Greenland’s glaciers contributing less to sea level rise than thought

By RTCC Staff

A new study has discovered that Greenland’s glaciers are flowing about 30% faster than at the turn of the century but their contribution to sea level rise is much below the worst case scenario.

Greenland's glaciers are moving towards the ocean faster but affecting sea level rise less than thought. (Source: Flickr/Basheertome)

The researchers from Washington and Ohio State universities, examined 200 small glaciers in Greenland. They found some glaciers nearer the coast could travel as much as 7 miles a year compared to 30-300 feet a year for inland glaciers.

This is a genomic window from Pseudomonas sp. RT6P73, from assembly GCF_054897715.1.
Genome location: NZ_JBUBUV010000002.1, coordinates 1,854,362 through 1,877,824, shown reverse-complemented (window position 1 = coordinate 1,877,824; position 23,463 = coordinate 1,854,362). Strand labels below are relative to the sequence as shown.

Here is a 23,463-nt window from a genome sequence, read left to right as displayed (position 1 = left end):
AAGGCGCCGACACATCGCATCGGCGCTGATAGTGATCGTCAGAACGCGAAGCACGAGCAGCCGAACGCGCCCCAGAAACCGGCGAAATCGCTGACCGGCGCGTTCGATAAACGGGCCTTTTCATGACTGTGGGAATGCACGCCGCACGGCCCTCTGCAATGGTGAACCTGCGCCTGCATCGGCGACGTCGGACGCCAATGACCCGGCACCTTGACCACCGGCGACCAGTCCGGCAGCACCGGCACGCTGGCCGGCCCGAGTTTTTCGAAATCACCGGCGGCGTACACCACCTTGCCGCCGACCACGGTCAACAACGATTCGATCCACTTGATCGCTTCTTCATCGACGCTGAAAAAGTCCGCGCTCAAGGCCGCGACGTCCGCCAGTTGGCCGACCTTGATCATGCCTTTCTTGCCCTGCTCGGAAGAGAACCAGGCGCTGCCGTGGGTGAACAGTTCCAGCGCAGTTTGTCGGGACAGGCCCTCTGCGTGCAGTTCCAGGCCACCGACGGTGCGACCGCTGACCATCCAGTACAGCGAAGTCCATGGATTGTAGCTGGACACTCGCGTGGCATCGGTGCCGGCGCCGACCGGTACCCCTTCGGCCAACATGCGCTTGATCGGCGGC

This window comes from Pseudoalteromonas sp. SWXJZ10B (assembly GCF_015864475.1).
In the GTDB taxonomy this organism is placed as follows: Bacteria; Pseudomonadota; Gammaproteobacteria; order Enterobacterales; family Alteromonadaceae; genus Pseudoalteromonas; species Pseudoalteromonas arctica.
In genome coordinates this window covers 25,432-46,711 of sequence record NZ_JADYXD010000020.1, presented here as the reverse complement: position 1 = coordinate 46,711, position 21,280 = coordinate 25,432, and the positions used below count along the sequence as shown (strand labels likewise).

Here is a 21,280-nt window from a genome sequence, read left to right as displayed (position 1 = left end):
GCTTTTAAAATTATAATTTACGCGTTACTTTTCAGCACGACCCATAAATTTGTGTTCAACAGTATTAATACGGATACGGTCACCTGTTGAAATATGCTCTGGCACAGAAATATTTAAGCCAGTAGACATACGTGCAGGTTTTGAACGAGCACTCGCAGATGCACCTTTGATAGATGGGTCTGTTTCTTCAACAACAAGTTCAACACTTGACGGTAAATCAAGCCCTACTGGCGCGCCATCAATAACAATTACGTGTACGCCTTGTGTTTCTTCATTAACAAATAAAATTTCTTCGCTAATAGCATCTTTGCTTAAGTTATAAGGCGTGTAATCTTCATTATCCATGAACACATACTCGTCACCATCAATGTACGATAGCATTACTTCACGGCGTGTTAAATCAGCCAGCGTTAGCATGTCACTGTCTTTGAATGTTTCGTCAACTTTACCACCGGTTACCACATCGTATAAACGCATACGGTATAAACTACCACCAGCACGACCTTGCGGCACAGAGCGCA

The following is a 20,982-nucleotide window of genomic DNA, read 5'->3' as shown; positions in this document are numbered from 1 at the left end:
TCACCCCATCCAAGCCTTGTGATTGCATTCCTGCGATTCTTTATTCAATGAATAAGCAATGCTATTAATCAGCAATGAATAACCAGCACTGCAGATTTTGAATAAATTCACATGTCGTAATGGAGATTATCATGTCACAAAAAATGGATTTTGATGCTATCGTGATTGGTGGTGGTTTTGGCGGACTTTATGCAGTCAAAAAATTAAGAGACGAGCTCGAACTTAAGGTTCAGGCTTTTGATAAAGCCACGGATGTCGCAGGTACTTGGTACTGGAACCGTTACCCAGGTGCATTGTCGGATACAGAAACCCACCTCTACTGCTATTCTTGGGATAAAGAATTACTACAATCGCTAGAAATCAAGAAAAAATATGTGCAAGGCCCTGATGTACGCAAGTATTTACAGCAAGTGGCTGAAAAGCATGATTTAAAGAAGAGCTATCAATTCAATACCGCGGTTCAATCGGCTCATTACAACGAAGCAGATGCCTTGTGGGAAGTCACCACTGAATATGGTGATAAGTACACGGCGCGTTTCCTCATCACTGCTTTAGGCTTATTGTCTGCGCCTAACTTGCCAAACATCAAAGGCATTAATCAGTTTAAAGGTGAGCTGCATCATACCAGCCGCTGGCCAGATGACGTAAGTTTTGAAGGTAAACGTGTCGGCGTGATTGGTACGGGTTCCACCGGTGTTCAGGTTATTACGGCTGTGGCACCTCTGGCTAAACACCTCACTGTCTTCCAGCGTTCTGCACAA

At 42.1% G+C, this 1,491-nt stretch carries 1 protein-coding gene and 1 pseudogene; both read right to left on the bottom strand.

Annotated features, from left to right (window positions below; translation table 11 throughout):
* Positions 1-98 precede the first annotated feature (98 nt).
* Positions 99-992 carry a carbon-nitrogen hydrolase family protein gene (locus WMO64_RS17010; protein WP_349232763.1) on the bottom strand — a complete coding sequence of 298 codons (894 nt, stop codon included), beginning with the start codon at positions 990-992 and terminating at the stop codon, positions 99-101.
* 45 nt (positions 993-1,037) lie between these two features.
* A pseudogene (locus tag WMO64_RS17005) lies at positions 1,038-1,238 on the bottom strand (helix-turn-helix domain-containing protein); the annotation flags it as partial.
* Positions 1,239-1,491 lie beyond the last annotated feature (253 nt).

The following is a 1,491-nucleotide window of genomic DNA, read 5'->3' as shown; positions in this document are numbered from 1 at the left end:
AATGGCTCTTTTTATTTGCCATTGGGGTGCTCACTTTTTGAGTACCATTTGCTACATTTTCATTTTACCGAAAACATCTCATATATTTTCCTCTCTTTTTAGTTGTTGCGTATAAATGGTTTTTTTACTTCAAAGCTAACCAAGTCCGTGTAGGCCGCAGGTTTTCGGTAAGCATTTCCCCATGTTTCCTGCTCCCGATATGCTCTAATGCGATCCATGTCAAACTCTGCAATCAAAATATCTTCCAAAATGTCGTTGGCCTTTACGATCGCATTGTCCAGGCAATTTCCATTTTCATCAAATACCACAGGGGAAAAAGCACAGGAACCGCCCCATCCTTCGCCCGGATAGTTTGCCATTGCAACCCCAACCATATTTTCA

The faster a glacier moves the more water it deposits in the oceans. Understanding the rate that glaciers and ice sheets melt and break-off or “calve” into the oceans is key to predicting future sea level rise.

According to the paper published in the journal Science, the glaciers averaged an increase in speed of 30% between 2000-2011.

Previous predictions of sea level rise have ranged from zero to as high as six feet by 2100.

Twila Moon, lead author of the paper said it was difficult to see the worst case scenario unfolding based on current evidence.

Even modest sea level increases can contaminate fresh water supplies and the frequency of storm surges.

Read the full study here (subscription required).

Read more on: Climate science | Glaciers | Research | | | |